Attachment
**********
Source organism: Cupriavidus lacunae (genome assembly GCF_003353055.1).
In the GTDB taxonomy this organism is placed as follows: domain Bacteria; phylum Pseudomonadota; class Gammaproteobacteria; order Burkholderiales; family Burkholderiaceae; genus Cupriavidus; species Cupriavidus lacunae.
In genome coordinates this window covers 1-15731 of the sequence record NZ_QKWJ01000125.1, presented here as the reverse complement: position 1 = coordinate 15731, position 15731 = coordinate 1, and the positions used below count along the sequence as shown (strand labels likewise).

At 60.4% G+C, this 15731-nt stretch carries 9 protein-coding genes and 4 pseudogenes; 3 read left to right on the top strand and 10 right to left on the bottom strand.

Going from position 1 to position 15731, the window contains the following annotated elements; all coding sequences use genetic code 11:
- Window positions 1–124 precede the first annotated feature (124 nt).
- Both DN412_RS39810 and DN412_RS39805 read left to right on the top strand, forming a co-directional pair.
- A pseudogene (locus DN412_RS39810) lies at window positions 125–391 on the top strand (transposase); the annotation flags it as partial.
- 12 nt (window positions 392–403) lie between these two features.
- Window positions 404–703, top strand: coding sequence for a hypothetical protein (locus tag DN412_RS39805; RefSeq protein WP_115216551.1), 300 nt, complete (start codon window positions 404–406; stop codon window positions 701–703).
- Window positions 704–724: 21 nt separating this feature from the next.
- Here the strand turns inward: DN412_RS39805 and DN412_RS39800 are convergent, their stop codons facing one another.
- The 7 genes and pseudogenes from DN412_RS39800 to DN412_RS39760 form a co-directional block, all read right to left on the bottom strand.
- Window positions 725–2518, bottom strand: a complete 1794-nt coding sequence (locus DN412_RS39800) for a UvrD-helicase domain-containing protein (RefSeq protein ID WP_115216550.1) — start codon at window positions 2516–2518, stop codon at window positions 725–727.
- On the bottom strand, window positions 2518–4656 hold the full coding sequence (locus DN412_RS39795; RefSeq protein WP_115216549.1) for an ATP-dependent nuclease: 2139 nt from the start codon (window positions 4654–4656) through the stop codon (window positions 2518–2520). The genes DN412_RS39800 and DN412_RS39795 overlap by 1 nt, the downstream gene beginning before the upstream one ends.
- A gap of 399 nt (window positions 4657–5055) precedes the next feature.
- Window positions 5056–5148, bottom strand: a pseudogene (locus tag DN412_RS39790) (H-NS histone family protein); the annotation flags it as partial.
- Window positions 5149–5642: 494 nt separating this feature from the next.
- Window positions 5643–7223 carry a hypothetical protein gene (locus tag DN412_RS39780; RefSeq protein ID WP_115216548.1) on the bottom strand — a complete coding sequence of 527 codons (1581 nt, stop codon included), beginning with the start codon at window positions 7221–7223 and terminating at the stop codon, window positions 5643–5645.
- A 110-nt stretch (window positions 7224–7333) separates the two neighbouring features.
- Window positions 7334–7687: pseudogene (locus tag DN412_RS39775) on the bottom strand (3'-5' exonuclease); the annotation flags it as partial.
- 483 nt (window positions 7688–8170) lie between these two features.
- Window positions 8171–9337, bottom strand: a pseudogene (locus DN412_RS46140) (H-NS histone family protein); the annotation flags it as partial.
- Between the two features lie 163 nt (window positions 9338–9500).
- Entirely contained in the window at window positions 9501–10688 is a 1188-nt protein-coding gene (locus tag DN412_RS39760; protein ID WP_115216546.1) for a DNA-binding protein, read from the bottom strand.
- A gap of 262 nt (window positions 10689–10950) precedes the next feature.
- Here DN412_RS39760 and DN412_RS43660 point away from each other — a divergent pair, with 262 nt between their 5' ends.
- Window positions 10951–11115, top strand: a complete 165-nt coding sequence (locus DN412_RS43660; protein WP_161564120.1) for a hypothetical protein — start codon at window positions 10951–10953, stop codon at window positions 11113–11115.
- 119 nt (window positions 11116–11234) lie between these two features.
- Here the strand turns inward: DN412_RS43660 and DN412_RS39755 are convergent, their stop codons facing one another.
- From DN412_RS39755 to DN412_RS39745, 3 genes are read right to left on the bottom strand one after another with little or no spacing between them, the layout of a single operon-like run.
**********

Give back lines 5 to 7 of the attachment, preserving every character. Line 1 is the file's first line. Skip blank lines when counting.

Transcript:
Going from position 1 to position 15731, the window contains the following annotated elements; all coding sequences use genetic code 11:
- Window positions 1–124 precede the first annotated feature (124 nt).
- Both DN412_RS39810 and DN412_RS39805 read left to right on the top strand, forming a co-directional pair.